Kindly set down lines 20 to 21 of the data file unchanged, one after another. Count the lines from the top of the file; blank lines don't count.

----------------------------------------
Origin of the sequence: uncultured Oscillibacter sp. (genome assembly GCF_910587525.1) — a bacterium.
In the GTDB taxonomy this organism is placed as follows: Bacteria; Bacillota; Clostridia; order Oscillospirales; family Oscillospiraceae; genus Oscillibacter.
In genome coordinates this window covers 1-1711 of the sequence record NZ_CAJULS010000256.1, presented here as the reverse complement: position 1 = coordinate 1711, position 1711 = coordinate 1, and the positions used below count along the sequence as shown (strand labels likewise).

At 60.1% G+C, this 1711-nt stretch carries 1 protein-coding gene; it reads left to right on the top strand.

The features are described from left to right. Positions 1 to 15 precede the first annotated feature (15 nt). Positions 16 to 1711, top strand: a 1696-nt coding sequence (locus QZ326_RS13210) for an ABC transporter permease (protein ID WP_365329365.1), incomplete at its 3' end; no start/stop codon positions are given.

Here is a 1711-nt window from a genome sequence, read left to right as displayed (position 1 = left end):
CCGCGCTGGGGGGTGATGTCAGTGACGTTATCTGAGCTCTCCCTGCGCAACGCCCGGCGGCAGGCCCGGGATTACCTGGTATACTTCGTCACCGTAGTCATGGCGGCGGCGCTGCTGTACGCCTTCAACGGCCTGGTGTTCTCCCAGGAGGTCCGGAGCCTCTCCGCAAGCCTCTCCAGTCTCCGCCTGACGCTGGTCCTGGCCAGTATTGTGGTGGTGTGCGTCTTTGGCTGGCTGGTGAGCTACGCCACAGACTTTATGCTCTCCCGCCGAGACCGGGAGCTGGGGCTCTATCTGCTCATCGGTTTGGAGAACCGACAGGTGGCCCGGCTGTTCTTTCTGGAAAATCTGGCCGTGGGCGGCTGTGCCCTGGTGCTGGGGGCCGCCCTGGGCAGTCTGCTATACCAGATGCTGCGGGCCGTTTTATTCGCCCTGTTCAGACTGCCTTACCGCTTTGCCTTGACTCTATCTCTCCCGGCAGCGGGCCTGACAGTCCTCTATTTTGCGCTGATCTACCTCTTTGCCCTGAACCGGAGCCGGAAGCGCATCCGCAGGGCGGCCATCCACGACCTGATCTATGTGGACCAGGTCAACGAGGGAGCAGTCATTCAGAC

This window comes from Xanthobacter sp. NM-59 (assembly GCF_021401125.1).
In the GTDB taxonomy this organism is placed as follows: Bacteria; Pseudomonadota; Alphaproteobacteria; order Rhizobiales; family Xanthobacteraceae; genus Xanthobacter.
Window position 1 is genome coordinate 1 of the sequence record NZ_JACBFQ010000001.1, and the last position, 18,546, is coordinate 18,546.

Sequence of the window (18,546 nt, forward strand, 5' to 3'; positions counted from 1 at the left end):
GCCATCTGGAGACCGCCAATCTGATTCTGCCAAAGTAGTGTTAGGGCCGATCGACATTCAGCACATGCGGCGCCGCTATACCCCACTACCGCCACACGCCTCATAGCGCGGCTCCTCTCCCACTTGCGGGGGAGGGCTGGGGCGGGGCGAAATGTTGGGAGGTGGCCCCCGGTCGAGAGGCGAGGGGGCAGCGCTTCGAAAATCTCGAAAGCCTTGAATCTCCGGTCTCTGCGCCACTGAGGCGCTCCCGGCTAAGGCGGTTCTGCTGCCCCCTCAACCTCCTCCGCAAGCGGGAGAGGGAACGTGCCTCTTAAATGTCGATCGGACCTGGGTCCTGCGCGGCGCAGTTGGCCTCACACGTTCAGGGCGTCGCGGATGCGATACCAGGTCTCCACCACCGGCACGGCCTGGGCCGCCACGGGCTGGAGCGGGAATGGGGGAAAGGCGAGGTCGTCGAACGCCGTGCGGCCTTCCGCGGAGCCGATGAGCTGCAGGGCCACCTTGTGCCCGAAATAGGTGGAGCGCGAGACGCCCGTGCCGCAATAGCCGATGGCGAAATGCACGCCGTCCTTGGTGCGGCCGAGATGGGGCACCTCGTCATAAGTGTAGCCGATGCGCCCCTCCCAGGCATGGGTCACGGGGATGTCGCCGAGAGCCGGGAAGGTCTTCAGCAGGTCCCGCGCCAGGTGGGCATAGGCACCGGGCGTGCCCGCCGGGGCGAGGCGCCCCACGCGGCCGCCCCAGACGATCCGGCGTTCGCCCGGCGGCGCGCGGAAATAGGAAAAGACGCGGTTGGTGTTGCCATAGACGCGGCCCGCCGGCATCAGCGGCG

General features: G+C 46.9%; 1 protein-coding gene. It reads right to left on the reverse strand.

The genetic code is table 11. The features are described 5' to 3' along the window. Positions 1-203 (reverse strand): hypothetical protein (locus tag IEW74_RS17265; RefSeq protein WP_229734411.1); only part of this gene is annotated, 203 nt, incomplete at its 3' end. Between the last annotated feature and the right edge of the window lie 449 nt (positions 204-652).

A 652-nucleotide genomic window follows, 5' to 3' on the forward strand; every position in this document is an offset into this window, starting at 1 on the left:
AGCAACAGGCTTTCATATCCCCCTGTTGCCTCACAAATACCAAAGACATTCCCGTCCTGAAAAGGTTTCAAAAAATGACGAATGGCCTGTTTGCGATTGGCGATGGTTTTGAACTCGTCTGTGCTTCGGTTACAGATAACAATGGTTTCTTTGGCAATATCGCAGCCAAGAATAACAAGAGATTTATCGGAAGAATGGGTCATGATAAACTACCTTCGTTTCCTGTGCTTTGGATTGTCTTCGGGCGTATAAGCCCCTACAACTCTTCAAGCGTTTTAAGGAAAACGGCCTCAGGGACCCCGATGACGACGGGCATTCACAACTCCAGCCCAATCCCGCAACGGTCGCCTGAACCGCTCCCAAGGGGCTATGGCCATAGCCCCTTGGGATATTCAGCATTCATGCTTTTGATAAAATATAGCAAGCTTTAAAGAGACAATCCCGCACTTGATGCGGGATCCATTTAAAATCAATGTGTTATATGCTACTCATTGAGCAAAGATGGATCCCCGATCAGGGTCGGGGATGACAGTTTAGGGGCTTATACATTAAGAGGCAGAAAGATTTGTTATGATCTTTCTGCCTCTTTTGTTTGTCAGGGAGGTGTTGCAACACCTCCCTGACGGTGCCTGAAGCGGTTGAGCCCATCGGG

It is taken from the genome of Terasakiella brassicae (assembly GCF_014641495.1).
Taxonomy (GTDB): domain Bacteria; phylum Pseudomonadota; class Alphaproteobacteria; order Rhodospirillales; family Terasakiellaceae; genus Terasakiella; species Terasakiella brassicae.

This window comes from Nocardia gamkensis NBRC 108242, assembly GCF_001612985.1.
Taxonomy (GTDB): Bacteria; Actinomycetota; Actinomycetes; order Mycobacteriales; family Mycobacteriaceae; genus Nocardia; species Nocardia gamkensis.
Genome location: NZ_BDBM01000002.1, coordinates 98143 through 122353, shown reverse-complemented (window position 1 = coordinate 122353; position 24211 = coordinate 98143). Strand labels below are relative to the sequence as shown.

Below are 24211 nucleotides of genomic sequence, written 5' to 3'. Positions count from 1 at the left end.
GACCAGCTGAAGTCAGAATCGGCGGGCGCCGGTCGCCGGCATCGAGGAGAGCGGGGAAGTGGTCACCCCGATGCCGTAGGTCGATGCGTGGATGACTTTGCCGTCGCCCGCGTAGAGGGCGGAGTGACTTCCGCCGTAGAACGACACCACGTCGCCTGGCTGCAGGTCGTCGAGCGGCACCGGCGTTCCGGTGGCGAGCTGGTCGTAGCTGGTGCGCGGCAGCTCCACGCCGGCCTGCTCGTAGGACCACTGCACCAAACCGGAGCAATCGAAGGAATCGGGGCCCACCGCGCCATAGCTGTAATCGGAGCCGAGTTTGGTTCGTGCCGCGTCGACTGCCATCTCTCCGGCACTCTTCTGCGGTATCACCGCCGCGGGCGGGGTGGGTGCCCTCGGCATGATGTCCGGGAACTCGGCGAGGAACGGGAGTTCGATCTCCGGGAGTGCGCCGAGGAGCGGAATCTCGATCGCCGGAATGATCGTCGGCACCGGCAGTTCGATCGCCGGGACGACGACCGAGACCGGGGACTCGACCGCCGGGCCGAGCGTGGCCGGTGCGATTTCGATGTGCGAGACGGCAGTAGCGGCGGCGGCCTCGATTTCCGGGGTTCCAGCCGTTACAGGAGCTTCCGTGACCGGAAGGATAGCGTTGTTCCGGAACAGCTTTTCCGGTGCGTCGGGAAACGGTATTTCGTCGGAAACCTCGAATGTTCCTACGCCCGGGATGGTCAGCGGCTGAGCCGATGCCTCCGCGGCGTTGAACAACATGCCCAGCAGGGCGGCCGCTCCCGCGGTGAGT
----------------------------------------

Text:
Taxonomy (GTDB): Bacteria; Actinomycetota; Actinomycetes; order Mycobacteriales; family Mycobacteriaceae; genus Nocardia; species Nocardia gamkensis.
Genome location: NZ_BDBM01000002.1, coordinates 98143 through 122353, shown reverse-complemented (window position 1 = coordinate 122353; position 24211 = coordinate 98143). Strand labels below are relative to the sequence as shown.